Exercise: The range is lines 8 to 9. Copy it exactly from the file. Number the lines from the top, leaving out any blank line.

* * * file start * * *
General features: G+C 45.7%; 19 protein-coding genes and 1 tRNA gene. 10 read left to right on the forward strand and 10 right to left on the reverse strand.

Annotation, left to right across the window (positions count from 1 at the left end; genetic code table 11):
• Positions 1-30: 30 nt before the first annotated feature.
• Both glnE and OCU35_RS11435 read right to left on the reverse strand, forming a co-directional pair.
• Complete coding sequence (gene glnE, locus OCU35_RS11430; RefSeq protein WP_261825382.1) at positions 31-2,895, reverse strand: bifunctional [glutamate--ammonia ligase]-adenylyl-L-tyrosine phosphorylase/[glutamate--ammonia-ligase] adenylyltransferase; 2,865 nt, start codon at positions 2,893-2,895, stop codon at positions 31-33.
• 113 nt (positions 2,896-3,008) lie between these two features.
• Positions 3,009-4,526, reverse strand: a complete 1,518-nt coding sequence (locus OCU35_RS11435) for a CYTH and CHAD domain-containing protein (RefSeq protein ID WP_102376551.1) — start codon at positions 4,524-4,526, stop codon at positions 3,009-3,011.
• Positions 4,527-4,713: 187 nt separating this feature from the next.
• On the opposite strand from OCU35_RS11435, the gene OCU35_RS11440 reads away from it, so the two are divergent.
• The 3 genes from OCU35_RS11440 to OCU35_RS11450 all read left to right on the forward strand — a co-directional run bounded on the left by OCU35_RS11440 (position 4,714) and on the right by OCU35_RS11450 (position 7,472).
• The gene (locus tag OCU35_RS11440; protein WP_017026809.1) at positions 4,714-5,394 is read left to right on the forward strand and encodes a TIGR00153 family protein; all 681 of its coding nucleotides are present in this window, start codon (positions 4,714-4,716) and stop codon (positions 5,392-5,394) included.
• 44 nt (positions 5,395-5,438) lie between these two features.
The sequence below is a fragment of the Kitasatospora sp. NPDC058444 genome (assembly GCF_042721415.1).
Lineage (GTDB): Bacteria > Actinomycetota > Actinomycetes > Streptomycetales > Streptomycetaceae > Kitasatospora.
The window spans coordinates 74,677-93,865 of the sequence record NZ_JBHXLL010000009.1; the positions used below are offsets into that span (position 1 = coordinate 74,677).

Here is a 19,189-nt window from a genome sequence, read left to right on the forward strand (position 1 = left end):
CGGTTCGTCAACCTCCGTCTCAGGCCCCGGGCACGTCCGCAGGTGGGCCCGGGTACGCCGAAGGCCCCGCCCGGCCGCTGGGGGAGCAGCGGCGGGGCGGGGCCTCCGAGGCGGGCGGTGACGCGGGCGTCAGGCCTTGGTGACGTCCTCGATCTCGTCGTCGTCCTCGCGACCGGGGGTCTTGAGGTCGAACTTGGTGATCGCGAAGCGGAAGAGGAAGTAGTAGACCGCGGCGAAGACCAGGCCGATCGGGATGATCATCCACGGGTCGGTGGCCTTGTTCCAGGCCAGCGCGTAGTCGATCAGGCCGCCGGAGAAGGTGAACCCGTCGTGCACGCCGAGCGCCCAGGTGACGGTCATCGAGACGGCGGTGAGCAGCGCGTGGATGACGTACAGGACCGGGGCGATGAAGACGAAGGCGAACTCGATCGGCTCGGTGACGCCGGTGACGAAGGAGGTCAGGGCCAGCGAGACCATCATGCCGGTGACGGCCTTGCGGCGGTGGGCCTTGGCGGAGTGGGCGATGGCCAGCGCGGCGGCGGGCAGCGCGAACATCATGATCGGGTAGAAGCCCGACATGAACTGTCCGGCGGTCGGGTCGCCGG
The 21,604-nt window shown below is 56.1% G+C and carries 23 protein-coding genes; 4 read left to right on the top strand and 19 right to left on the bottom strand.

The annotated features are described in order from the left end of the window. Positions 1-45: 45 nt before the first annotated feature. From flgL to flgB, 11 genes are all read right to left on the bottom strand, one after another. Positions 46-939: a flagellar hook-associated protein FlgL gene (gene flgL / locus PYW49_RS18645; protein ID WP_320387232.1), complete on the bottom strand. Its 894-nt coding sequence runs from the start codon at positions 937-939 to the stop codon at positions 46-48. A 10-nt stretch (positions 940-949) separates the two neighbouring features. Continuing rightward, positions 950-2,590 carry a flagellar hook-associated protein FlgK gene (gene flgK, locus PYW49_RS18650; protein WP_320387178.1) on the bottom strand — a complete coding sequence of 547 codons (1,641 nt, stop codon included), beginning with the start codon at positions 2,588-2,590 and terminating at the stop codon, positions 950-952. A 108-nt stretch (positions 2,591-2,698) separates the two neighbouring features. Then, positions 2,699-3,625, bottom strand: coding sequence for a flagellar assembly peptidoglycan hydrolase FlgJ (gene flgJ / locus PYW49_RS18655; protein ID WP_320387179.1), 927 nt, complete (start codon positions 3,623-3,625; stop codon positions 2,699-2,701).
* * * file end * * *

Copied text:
• Positions 4,527-4,713: 187 nt separating this feature from the next.
• On the opposite strand from OCU35_RS11435, the gene OCU35_RS11440 reads away from it, so the two are divergent.